Suppose f(x,y) is a prob density function: f(x,y) = 1/k -2<=x<y<=2

Find the value of k such that f(x,y) is a valid probability distribution function?

Find the marginal density of X and the marginal density of Y?

Thanks

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- January 12th 2013, 02:18 AMJDAWESmarginal densities
Suppose f(x,y) is a prob density function: f(x,y) = 1/k -2<=x<y<=2

Find the value of k such that f(x,y) is a valid probability distribution function?

Find the marginal density of X and the marginal density of Y?

Thanks - January 12th 2013, 06:44 PMchiroRe: marginal densities
Hey JDAWES.

Hint: To be a valid PDF what does the integral over the whole space have to be? - January 14th 2013, 07:23 AMJDAWESRe: marginal densities
To be a valid PDF the integral has to equal 1 right? I have an answer but I don't know if it is right!

k= 1+0.5x-0.25x^2. I integrated with respect to first x and then y. The first integral i got x/k and then subbed in y and -2. Then i integrated again and got y^2/2k - 2y/k and then input limits of 2 and x and ended up with the above! - January 14th 2013, 08:24 AMHallsofIvyRe: marginal densities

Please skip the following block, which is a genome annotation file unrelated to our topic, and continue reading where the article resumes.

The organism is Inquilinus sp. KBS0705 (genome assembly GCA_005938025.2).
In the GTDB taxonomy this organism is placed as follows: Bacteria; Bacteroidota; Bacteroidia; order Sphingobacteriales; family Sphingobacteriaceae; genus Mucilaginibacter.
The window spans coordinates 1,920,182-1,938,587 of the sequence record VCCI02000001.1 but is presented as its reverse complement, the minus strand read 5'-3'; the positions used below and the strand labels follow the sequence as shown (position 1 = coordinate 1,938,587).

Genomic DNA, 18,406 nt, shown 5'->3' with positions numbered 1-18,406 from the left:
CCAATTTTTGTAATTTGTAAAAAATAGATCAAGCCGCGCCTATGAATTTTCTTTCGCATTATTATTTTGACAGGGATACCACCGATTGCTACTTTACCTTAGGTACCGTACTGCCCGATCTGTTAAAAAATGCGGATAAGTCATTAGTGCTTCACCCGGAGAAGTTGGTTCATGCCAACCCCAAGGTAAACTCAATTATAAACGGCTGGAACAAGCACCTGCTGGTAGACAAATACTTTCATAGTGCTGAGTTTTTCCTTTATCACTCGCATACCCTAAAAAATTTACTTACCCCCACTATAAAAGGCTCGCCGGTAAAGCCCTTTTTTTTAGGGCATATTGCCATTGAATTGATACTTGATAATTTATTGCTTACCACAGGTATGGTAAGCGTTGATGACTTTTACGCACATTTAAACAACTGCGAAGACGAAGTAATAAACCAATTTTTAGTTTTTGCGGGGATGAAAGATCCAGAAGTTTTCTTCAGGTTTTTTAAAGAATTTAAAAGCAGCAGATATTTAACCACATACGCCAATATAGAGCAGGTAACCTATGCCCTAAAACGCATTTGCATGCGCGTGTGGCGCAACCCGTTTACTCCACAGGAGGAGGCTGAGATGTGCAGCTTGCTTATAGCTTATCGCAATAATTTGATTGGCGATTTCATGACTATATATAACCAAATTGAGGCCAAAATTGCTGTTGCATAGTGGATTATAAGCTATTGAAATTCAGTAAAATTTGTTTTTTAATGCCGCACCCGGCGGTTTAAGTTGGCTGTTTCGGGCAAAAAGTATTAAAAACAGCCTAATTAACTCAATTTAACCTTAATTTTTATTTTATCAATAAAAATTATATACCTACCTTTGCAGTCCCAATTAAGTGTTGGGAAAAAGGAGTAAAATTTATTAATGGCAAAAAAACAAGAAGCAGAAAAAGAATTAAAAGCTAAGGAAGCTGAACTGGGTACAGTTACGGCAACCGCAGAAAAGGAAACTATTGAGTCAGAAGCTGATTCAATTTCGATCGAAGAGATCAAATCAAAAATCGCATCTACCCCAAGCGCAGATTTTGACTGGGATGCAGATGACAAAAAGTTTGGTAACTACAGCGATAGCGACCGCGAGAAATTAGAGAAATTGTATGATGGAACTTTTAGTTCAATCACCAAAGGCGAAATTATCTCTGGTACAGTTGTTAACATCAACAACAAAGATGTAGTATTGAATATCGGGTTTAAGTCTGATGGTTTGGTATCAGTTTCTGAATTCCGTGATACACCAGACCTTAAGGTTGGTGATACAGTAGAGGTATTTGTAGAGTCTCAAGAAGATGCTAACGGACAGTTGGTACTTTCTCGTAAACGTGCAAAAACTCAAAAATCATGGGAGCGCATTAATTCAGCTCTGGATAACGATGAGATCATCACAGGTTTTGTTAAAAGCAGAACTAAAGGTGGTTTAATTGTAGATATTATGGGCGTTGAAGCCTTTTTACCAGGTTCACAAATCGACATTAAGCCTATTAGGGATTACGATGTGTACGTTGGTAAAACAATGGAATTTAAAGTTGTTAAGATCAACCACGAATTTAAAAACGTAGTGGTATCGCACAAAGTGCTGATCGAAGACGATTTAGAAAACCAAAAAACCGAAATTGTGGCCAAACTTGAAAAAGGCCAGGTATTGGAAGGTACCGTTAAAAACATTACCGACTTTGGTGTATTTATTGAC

That makes no sense. The integral over an area cannot be a function of either variable. The "outer" integral

**must**have constants as limits. Your region is described as "-2<=x<y<=2" which is the same as saying , , which would give an integral . Or it can be given as , , which would give an integral .

A simpler way to do this is to note that since k is a constant, the integral . That is, the integral of just dxdy (or dydx) over a region in the plane is the area of that region. Here the region is a triangle of with vertices at (-2, -2), (-2, 2), and (2, 2). That triangle is a right triangle with legs of length 4 and so has area (1/2)(4)(4)= 8. Your condition is 8/k= 1.

The "marginal density", of X, is the probatility of x over all possible values of y. It is given by the first integral , a function of x. The marginal density of Y is the other way: , a function of y.